When I began as an intake worker at Catholic Charities food resource center, I was prideful in believing I knew how to work with the poor. I was delighted to serve the Spanish-speaking mothers, being able to communicate with them in their native language and direct them to additional services after they had received their food. But, due to my lack of experience, I sometimes feared those clients who were recently released from prison, or who were suffering from mental illness, or who were caught in the clutches of addiction. During my training period, I witnessed the veteran intake workers show compassion and respect for the dignity of every client no matter his/her circumstances or appearance, and at night I would reflect and write in my journal and pray the Daily Examen. Over the weeks, I realized I had nothing to fear, that many clients are fearful themselves, that they hunger not only for food, but for respect, for someone to listen to them, to have faith in them. Through experience, through contemplation, through discernment, my fears were transformed into tolerance, into love.

The gifts of the spirit are moving in both of us as the hungry one sits with me at the food resource intake desk. I am blessed by being able to serve him/her, and I hope her/his life is blessed by the food and service (s)he receives. God’s love flows. Sometimes I drive home wondering how (s)he arrived at that spot, and I at mine. Which seat we occupy at that intake desk was determined by choices we have made, circumstances, blessings.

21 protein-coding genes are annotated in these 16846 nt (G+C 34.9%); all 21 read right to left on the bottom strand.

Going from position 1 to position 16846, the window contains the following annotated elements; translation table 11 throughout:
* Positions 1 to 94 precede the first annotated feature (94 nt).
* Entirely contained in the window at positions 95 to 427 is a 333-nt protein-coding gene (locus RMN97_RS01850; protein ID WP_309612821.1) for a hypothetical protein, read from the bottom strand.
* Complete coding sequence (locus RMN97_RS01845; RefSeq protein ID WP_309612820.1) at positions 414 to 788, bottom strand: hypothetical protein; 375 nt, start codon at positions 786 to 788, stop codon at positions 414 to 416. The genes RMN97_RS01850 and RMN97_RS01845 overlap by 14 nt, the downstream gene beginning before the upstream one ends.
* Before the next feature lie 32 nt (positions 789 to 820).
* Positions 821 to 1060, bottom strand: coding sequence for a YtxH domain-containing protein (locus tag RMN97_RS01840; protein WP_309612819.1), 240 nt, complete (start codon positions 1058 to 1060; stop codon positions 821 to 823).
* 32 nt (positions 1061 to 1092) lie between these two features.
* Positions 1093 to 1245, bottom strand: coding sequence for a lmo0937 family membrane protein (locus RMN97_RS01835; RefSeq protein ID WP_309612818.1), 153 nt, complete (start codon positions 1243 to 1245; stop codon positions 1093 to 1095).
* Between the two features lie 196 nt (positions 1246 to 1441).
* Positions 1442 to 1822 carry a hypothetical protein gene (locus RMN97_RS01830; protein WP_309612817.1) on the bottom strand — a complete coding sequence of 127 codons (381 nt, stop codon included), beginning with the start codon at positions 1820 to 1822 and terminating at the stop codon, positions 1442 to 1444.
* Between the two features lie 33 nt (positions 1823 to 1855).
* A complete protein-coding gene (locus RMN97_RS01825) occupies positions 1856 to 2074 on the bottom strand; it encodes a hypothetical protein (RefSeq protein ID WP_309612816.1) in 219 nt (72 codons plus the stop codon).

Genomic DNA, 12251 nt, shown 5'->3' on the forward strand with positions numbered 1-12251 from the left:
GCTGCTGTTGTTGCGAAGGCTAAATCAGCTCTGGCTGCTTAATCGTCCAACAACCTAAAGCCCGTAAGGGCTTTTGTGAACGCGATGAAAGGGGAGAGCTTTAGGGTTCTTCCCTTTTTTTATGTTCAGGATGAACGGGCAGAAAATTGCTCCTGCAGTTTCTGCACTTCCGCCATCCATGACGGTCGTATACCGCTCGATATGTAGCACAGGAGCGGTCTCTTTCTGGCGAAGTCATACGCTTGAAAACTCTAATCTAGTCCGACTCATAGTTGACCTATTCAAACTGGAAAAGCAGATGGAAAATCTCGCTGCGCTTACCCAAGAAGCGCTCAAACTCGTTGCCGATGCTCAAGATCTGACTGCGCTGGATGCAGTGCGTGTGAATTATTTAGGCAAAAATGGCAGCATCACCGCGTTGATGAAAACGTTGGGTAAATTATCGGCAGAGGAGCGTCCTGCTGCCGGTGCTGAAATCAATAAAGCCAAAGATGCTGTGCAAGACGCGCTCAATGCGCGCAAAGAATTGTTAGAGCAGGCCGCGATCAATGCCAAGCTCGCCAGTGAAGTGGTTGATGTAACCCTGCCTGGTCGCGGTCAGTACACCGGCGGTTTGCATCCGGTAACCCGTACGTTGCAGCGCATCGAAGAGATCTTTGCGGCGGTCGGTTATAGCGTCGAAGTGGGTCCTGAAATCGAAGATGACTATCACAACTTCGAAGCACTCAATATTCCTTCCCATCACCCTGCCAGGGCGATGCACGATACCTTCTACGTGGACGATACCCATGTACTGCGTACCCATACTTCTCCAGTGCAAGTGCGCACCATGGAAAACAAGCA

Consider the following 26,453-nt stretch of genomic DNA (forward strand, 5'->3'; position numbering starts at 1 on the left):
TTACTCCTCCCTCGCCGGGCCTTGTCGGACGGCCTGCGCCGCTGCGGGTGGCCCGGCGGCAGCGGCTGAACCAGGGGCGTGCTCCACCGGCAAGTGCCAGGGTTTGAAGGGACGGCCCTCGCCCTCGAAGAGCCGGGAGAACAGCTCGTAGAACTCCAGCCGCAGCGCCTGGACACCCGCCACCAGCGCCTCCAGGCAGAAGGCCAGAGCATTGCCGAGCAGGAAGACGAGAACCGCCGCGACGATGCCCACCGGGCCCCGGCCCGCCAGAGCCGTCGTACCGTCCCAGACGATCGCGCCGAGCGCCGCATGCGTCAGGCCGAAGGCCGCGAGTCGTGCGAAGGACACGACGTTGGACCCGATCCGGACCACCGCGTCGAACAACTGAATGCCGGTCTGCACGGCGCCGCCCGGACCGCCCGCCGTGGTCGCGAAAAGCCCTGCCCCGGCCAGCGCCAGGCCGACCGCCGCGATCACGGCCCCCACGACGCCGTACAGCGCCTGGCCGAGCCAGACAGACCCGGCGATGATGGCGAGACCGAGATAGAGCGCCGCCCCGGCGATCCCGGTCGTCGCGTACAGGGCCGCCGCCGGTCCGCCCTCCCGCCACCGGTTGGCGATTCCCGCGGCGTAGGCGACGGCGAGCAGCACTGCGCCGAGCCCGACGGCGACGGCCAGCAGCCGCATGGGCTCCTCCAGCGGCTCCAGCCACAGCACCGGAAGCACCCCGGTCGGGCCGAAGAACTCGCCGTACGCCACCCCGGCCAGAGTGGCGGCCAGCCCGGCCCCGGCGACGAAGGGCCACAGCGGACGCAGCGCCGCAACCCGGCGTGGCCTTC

The veteran IVC volunteers I have met at the monthly meetings and my Spiritual Reflector, most of whom have completed the Spiritual Exercises, are models of how I hope to grow in faith and love. Regular contemplation of the Daily Exercises, “a constant accounting of oneself to the unseen Other,” has made me change and grow more conscious of my tone of voice, my eye contact, my listening. I thought I was sensitive to the needs of the poor before, but now I know my eyes and ears are just beginning to open.

Last week, I stopped at a red light and the whirl of arrows on the dashboard screen ceased. In front of me was an SUV and in the window was an emblem from a pet rescue organization. The circular sticker displayed a large dog’s paw in the center.  The words, “Who rescued who?” were imprinted over it.  The light turned green, I accelerated, the dashboard arrows resumed their dance. My mind spun, I smiled. “Thank you, God, for another concrete message. Again, You reached my heart. My volunteer work, my serving clients at the food resource center, has given my life purpose, joy, consolation. How lost, lethargic, desolate, my life would be without Your guidance.”


Geri is a retired bilingual teacher and she worked with the Migrant Education Program. She currently volunteers as an intake worker at Catholic Charities Food Resource Center in San Diego. She is married to retired dentist John Geis who established a dental clinic dedicated to treating the underserved. She loves travelling with John, playing bridge, and hanging out with her Cursillo groupies.